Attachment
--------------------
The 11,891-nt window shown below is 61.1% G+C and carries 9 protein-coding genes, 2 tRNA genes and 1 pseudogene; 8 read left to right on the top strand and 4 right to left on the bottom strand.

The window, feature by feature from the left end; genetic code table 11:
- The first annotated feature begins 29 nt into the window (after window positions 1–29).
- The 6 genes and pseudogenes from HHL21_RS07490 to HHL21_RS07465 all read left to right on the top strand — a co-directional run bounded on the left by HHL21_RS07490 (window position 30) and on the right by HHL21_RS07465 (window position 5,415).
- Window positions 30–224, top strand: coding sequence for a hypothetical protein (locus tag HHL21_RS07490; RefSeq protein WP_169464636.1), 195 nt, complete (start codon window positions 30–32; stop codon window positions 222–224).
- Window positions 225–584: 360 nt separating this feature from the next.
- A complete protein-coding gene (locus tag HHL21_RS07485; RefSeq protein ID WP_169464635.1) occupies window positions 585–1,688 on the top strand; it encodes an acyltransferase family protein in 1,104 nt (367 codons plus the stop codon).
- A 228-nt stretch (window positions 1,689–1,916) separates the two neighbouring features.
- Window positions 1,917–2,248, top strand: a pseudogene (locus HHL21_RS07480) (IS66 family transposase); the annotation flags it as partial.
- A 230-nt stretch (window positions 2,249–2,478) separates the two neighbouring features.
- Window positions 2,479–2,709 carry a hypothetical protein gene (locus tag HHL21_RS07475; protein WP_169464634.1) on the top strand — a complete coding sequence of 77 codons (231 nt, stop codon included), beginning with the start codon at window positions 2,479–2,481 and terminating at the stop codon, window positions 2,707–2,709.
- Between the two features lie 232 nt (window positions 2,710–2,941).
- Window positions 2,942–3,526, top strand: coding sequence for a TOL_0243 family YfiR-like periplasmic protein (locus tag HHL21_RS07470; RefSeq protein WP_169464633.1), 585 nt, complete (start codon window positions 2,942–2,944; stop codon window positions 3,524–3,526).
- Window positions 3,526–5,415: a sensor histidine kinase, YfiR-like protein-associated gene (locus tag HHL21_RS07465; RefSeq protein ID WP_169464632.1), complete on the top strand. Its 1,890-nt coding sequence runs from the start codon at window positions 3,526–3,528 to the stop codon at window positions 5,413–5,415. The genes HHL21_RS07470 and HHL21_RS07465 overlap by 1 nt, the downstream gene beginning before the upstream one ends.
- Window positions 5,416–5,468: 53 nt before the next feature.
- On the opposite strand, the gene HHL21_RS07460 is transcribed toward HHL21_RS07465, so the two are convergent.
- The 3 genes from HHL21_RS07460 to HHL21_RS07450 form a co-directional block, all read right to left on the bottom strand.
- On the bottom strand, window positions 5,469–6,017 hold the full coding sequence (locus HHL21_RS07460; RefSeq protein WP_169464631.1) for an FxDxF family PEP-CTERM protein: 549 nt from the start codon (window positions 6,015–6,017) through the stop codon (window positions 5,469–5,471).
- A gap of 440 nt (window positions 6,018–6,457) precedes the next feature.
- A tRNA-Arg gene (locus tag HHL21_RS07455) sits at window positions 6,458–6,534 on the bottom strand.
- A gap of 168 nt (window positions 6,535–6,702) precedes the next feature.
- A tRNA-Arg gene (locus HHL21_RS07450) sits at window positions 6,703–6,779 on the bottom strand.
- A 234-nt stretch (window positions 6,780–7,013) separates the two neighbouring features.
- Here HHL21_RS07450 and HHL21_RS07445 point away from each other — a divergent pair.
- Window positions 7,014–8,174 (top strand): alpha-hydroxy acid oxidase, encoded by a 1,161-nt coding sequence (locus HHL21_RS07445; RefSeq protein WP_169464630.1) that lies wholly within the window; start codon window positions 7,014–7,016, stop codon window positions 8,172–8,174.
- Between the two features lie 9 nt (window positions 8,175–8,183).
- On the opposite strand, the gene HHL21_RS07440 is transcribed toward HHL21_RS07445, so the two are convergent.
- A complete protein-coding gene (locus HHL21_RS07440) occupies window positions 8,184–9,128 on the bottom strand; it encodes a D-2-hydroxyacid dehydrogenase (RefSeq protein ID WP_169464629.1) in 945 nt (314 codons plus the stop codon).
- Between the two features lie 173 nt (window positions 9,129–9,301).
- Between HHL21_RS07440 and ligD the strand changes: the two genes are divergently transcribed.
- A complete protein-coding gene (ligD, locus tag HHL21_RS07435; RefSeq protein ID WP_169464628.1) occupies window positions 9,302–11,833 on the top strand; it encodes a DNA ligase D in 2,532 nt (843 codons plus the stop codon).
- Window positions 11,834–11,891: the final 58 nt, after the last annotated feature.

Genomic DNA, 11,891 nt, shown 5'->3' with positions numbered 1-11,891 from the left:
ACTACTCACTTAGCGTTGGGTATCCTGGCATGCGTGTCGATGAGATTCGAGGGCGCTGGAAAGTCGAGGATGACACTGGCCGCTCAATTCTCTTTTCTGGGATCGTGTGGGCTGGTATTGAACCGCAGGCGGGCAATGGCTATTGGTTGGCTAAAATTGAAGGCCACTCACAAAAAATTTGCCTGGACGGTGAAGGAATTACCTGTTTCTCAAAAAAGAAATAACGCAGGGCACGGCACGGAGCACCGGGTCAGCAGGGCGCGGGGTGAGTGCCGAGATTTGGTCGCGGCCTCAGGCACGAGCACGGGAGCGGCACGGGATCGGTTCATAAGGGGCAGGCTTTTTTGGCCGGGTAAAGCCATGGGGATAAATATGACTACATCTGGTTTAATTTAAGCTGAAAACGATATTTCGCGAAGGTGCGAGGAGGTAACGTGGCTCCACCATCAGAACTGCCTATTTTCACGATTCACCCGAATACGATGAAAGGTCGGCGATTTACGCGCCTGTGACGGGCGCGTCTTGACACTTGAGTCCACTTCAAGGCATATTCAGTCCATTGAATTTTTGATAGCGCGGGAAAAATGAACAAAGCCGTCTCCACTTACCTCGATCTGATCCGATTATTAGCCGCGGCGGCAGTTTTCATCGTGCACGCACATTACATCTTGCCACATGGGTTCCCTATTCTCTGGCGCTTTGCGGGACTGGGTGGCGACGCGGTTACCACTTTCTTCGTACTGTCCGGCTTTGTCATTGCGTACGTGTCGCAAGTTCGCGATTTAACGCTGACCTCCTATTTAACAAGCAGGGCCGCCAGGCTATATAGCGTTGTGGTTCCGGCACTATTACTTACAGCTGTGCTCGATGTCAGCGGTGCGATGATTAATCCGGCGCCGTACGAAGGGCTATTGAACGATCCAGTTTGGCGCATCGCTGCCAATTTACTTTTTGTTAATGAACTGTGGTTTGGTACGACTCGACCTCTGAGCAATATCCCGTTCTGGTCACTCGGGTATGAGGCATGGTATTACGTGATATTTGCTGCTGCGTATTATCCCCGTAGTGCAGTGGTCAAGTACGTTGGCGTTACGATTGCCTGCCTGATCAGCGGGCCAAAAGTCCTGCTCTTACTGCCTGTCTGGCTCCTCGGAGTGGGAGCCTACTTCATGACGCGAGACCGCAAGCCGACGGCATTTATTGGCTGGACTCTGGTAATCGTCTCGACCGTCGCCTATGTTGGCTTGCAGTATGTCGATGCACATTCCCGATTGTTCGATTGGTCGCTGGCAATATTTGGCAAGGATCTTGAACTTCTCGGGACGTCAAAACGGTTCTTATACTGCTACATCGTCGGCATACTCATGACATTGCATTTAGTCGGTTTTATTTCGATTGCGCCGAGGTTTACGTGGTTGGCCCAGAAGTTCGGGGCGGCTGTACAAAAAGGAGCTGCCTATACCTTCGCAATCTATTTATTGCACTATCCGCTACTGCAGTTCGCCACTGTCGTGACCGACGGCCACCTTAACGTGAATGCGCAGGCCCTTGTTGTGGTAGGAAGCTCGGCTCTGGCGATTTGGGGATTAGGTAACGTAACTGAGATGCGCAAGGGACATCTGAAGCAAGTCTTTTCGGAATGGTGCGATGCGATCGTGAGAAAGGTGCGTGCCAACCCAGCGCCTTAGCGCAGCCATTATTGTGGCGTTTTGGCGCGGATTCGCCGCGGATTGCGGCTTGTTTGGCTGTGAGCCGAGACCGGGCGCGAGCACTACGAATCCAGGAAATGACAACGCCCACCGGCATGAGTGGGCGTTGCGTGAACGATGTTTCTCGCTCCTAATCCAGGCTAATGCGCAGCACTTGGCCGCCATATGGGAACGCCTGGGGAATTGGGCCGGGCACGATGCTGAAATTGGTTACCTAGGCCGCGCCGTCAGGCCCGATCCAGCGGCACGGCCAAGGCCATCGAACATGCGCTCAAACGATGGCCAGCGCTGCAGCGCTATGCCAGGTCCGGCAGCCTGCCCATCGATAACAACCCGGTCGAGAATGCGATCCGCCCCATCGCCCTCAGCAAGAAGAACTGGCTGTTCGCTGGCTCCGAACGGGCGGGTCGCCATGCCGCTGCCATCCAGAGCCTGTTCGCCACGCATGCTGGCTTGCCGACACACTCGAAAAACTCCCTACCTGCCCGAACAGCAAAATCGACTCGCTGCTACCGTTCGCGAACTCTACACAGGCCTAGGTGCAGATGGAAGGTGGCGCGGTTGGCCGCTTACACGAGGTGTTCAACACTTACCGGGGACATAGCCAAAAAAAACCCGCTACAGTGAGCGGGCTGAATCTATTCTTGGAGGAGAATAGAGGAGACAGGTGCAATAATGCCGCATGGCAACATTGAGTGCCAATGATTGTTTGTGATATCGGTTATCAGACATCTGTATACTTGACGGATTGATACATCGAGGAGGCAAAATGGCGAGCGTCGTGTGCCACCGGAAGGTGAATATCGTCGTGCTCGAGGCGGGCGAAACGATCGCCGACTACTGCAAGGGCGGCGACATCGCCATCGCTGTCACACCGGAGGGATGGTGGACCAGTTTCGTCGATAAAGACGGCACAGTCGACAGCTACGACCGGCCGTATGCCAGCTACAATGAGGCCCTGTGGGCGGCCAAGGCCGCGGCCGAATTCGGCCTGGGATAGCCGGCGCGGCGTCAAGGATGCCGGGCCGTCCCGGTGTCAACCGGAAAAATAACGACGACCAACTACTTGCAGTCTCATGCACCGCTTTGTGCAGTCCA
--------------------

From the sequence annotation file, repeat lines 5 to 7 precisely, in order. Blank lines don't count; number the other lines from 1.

- Window positions 30–224, top strand: coding sequence for a hypothetical protein (locus tag HHL21_RS07490; RefSeq protein WP_169464636.1), 195 nt, complete (start codon window positions 30–32; stop codon window positions 222–224).
- Window positions 225–584: 360 nt separating this feature from the next.
- A complete protein-coding gene (locus tag HHL21_RS07485; RefSeq protein ID WP_169464635.1) occupies window positions 585–1,688 on the top strand; it encodes an acyltransferase family protein in 1,104 nt (367 codons plus the stop codon).